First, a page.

The International Monetary Fund (IMF) Managing Director, Mrs. Christine Largarde on her recent visit to Nigeria stated “The economy is well diversified; it is no longer dominated by agriculture and oil with services accounting for almost half of Gross Domestic Product (GDP), including a significant home-grown film industry and innovative start-ups from fashion to software development”. Mrs. Christine Largarde's view on Nigeria's economic diversification is misleading and can at best be described as a 'cosmetic assessment' in terms of revenue generation. The Nigerian government has failed to generate taxes from agriculture and services industries and according to the World Bank, Nigeria’s tax revenue is one of the lowest in the world today. Some would argue true diversification is measured by a country’s export volumes and the overall contributions of export revenue to a nation’s foreign reserves. Nigeria derives 90% of its foreign exchange from crude oil while all other sectors collectively contribute just 10%.
     
    The IMF has helped out a number of African nations in difficult times, it approved a $918 million bailout package for Ghana in April 2015 to restore debt sustainability and macroeconomic stability but it hasn’t always been a beacon of support in Africa; the IMF backed a structural adjustment program in Nigeria which failed to address a number of economic problems. Instead, external debt swelled, the fiscal gap widened and economic growth became far-fetched. It is therefore prudent for the Minister of Finance, Mrs Kemi Adeosun and the Nigerian government to take on board advice offered by international financial organisations but the Minister must review both the macroeconomic and microeconomic factors that affect Nigeria's economy before deciding on a fiscal policy and strategy to tackle the challenges facing the economy.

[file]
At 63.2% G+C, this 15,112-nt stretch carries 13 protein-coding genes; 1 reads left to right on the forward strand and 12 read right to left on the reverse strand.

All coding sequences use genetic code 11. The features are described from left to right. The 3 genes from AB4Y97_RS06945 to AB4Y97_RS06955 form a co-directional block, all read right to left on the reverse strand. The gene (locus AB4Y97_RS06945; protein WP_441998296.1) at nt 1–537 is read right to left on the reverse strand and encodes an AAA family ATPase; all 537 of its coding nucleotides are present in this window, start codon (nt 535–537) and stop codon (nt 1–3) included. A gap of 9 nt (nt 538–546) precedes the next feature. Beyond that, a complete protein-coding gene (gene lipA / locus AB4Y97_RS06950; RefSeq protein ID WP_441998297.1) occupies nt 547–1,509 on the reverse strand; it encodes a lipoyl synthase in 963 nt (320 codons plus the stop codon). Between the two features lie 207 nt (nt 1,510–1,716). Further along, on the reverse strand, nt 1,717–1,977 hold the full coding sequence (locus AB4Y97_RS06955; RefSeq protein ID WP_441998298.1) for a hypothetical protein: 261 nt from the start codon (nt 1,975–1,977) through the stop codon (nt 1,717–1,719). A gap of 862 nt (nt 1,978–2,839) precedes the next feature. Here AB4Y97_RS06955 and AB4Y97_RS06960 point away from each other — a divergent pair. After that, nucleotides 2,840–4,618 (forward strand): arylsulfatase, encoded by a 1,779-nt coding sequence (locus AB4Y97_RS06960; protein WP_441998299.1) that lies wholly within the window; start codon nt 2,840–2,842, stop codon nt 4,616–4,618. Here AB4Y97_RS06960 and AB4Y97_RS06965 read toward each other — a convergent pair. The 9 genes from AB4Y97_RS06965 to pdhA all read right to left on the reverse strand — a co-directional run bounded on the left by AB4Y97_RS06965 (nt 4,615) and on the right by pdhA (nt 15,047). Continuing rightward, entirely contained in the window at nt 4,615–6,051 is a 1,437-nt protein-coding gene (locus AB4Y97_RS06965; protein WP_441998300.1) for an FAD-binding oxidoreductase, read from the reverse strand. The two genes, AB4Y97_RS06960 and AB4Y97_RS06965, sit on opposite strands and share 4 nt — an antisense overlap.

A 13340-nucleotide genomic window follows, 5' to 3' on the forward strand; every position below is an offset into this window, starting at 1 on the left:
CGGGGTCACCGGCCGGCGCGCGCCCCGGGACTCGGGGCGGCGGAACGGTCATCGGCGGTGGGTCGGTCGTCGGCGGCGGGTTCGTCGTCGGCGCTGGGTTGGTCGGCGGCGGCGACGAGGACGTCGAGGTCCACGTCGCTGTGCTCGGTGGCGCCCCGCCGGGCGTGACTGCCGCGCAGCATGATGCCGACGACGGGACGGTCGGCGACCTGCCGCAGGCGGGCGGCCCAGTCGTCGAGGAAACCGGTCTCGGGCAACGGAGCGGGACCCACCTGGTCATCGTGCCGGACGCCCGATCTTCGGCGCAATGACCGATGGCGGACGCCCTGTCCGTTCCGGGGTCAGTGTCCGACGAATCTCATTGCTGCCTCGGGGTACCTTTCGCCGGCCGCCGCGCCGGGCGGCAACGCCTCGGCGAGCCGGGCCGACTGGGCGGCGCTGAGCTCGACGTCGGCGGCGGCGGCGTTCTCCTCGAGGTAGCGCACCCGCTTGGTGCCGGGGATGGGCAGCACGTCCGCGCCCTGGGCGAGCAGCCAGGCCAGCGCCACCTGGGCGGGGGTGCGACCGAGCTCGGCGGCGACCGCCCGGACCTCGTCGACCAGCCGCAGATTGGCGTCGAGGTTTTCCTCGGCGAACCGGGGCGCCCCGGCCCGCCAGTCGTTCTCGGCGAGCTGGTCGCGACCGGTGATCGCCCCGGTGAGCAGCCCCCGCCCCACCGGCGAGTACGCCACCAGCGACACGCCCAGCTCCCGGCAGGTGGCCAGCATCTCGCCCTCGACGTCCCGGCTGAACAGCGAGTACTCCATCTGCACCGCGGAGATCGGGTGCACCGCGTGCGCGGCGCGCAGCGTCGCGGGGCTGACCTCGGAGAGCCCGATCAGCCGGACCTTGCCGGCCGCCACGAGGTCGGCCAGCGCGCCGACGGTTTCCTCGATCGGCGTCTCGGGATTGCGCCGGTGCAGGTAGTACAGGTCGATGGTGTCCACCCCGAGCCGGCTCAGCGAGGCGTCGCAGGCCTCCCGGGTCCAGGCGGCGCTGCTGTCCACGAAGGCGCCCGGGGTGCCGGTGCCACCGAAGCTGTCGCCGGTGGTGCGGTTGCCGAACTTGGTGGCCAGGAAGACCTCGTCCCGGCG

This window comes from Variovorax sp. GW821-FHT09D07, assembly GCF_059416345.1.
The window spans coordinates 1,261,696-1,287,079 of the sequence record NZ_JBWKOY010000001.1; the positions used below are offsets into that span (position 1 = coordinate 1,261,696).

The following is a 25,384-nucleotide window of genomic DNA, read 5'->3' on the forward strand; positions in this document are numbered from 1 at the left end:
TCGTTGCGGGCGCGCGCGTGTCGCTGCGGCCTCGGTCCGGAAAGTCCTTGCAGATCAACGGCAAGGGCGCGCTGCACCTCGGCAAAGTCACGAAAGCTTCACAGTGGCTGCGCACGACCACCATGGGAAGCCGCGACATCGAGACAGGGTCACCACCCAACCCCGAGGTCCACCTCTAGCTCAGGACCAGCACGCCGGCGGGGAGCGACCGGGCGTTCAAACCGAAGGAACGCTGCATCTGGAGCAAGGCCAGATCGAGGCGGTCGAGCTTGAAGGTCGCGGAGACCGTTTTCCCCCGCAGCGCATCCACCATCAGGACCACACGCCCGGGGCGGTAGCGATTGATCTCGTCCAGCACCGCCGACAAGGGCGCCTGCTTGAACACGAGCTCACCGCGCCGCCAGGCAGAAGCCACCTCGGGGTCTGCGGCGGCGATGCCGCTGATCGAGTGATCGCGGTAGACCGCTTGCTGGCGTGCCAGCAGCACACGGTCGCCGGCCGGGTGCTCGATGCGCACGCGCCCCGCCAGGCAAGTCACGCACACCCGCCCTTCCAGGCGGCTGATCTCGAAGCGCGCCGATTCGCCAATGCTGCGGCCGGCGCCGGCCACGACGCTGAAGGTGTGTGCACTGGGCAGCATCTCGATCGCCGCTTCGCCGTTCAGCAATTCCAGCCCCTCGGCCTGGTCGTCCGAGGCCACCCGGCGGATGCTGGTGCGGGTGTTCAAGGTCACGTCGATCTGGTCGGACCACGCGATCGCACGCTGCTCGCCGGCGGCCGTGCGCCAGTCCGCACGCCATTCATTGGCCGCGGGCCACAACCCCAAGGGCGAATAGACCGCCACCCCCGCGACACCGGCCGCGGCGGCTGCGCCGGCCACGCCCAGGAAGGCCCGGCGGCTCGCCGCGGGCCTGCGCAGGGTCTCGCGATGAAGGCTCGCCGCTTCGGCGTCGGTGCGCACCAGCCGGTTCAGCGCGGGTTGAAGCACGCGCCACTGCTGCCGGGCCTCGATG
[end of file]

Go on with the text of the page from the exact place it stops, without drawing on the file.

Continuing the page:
Currency devaluation is intended to make exports become cheaper and more competitive to foreign buyers thereby providing a boost for domestic demand; higher level of exports should lead to an improvement in the current account deficit however, the devaluation of Nigeria's currency, the Naira may fail to deliver these benefits because revenue generated from Nigeria's exports is currently in decline with non-oil exports dropping significantly from $664 million in the second quarter of 2014 to $391 million during the corresponding period of 2015.
     
    The Nigerian government favours forex restriction over the devaluation of the Naira but the government may be forced to officially devalue the Naira if the price of oil continues to fall and the Central Bank of Nigeria can no longer justify using the country's fast depleting foreign reserves ($29.13 billion as of 29/12/2015) to continue propping up the Naira. The present restrictions on the autonomous foreign exchange market by the government should only be considered as a temporary measure as this approach may significantly affect Nigeria’s already dwindling export earnings.
     
    The Oil Petroleum Exporting Countries (OPEC) lead by Saudi Arabia is desperately trying to recover market shares from US Shale oil producers; this battle for dominance in the oil market has led to the drastic drop in oil prices. Africa's biggest economy Nigeria could be heading into uncharted territory as the price of oil has now dropped to $30.98/barrel, a price less than Nigeria's total cost of oil production at $31.6/barrel (source - OPEC). The national budget recently submitted to the Nigerian parliament by President Buhari is based on an oil price benchmark of $38 per barrel.
     
    Nigeria's budget shortfall of $11 billion has forced the government to source for emergency loans totaling $3.5 billion from the World Bank and the African Development Bank. The IMF and World Bank have long been advocates for the devaluation of the Naira and are mostly likely ask Nigeria to officially devalue its currency as a prerequisite for any emergency loans. Mrs. Kemi Adeosun, Nigeria's Finance Minister further clarified the government’s position on the issue of emergency loans; she states the government seeks loans at "concessionary rates" as low as 1.5 percent from international agencies to fund infrastructure projects before returning to the eurobond market. The Nigerian government is now in exploratory talks with China Exim Bank for a possible loan.